Title: In-process Private Use Character

Source: Microsoft (expert contribution)

Date: February 2nd 2000


For a long time we have had a need in the Unicode space of transient code positions used as anchors for higher-level protocols. Some of them have been officially encoded: the Object Replacement Character (U+FFFC) and the Interlinear Annotation Characters (U+FFF9, U+FFFA and U+FFFB). Typically these characters are only used temporarily by internal processing and should not be exported in transmitted data. Although the intent of the submitters was made clear, the adoption of these characters created a lot of discussion, as it was feared that the semantic of these characters could permeate into exchanged documents and create confusion in other character formats by creating alternate notation to their own formatting information. A good example is the perceived intersection of the Interlinear Annotation Characters that may be used for internal processing of Ruby annotations and the proposed RUBY element into XHTML.


At the same time some implementers are in need of additional transient characters. Given the controversy already created by the previously approved characters, it is probably wise to treat them as private use characters, therefore without implied semantics. There are really two solutions:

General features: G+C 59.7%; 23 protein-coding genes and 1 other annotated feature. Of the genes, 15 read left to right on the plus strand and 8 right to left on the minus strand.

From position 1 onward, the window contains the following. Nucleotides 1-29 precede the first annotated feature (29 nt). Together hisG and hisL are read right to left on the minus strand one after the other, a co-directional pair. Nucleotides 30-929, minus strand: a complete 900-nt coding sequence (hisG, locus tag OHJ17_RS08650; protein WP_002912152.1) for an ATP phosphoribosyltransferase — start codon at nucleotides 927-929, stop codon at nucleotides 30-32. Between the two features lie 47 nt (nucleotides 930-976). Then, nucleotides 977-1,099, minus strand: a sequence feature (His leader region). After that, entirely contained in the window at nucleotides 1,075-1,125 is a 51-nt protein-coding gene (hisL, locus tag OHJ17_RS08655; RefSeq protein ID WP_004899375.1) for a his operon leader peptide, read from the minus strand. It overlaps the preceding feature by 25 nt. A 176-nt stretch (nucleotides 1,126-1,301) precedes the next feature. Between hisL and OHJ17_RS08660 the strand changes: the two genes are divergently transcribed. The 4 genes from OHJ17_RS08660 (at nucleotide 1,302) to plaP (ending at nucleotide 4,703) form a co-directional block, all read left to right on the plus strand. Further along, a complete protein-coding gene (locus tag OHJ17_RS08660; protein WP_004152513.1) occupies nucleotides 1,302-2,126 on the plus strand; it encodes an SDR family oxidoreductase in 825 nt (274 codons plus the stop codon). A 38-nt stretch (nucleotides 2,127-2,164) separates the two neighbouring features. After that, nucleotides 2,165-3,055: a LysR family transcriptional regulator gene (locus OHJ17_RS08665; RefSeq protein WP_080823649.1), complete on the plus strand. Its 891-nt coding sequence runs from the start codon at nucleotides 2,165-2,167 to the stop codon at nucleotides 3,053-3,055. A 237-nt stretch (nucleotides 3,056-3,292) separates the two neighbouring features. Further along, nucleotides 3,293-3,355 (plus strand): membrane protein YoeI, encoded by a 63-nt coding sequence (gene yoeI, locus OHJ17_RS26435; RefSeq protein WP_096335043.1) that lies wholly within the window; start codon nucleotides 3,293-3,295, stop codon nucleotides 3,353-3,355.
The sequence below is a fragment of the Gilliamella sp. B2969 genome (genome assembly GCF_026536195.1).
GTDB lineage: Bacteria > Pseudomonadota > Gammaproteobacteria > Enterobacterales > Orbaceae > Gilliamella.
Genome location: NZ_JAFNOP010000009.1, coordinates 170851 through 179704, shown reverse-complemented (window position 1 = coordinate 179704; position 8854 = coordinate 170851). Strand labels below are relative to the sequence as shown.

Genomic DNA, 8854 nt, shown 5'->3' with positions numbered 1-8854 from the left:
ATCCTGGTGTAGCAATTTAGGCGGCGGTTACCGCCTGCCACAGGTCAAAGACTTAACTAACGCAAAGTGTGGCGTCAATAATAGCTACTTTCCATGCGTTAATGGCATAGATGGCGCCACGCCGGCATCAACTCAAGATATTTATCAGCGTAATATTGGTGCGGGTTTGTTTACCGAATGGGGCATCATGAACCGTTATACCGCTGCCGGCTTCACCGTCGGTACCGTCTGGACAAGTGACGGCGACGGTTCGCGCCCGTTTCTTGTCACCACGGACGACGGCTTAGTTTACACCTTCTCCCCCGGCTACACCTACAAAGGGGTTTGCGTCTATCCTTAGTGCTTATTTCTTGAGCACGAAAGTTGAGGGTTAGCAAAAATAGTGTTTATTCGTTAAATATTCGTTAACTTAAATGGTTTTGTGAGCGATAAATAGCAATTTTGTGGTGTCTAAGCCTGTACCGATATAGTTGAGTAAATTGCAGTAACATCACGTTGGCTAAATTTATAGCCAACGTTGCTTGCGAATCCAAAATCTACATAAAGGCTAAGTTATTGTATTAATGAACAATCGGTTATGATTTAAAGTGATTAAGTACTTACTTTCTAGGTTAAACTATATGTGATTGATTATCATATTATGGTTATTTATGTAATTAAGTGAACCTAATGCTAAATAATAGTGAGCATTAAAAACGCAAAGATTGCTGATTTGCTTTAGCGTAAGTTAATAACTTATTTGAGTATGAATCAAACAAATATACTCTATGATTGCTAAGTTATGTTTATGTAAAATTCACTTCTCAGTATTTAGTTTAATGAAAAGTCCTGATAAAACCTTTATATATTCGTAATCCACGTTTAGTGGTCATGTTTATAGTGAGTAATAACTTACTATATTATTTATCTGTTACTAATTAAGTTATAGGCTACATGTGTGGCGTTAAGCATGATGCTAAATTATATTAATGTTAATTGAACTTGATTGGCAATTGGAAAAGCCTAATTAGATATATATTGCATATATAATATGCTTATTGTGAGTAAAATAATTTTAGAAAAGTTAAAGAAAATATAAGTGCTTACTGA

reserve a specific area of the current Private Use Area for these in-process character codes. However the PUA is currently in use for private use among end users and can be used in its entirety for that purpose. Therefore restricting some of the space would create a backward compatibility issue. These in-process codes are in a different usage layer but would intersect with current usage.


         create a new small private use area reserved for these new in process code.


The author is proposing to reserve the space between U+FFF0 and U+FFF8, and an additional 32 characters range in U+FE00-FE1F.


Similarly to the characters U+FFF9-FFFC, these additional characters may be ignored and/or filtered out by higher level protocol as their usage is always transient and reserved to in-process mode.

Michel Suignard